Stephanie Lane has been a licensed attorney
in Ohio for fourteen years, practicing before federal, state and local
courts. She is co-founder and partner of a boutique Cleveland law firm
that concentrates in such areas as contract disputes, employment and civil
rights, foreclosures and collections, and landlord-tenant issues.
She has assisted financially-challenged individuals and businesses in obtaining
satisfactory debt workouts, mortgage loan modifications, and bankruptcy
relief. Before entering private practice, she interned for two years with the
Ohio Civil Rights Commission. She graduated from the University of Akron
with a B.A. in Public Speaking and Interpersonal Communications, magna cum
laude, in 1995, and earned her law degree (J.D.) in 1998 from Case Western Reserve
Find Stephanie at Schmelzer & Lane LLC. Stephanie can also be found on google+, Nolo, & Alllaw.
Articles By Stephanie Lane
Creditors may be able to garnish a bank account (also referred to as levying the funds in a bank account) that you own jointly with someone else who is not your spouse.
When a debt buyer parks an old debt on your credit report or re-ages an account, it might be violating the FCRA.
If you default on your car loan payments, the lender can take your car back through repossession or replevin. Learn the difference.
Learn about your options for getting your car, van, truck, or other vehicle back after it's been repossessed.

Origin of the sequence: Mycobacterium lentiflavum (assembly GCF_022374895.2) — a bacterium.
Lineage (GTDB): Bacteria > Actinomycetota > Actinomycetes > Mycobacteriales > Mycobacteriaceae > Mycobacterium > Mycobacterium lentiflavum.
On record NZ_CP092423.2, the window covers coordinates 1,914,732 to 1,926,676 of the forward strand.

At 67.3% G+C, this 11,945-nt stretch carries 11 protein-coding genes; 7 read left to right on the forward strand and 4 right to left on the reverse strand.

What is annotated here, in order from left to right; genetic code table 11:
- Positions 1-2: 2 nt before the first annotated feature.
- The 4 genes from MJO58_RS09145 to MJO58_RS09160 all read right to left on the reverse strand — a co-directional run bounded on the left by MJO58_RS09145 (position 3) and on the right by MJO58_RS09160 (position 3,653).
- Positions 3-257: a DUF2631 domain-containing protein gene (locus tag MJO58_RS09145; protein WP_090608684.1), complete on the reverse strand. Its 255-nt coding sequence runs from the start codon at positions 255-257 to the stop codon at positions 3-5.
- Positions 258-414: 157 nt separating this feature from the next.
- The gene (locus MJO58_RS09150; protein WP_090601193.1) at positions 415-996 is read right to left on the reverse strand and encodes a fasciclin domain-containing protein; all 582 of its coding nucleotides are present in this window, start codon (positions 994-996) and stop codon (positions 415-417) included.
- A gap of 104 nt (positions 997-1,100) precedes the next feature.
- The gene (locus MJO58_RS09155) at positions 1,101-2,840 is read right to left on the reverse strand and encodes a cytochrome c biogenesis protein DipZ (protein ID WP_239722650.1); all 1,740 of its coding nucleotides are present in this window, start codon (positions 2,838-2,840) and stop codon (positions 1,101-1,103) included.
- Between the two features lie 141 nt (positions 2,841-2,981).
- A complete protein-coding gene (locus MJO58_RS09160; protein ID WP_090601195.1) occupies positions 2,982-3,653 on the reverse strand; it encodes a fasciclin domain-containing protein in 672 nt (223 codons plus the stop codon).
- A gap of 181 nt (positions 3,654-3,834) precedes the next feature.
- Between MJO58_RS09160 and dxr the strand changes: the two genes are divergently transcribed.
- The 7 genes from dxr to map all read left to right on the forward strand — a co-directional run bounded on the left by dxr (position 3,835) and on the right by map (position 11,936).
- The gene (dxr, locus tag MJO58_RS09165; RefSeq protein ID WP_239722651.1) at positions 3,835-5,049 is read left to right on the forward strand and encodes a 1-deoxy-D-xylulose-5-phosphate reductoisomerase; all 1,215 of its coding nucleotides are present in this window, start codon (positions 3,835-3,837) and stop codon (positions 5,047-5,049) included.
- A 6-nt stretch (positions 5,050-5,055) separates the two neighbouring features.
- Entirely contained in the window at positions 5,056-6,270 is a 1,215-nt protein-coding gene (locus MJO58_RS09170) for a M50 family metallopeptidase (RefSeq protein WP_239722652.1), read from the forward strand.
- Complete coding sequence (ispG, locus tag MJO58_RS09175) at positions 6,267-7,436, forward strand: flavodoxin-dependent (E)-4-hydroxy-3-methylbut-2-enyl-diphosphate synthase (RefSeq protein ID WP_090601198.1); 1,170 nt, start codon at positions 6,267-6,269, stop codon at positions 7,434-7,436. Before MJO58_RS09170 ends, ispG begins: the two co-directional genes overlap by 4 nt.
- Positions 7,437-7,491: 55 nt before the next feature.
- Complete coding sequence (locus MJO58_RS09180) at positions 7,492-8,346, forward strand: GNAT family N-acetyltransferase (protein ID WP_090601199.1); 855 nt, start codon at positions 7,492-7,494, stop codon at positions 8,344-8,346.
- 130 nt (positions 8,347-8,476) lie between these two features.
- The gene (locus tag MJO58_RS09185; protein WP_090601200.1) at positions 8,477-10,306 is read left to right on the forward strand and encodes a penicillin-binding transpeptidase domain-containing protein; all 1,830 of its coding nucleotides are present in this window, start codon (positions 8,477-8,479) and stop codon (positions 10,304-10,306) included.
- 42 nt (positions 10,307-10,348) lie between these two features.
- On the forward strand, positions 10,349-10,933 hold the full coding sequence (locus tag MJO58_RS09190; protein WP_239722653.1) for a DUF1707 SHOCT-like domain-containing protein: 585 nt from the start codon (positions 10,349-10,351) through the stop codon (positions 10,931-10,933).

If a car lender sues you for a deficiency after repossessing your car, you might have some defenses to the lawsuit.
If your car is repossessed, the lender must give you certain notices after the repossession and after it sells the car. But in most cases, it doesn't have to give you notice before repossessing the vehicle.
If you default on your car loan, the lender may repossess your vehicle and then it might go after you for the deficiency.
If your car is repossessed, you might be able to get it back through redemption or reinstatement. Most states allow you to redeem your car (pay the full balance due, plus costs and fees).
If you live in California and a creditor gets a judgment against you, that judgment creditor may be able to collect from your retirement account.
If the collector or debt buyer can't prove it owns the debt, you might have a defense to a collection lawsuit.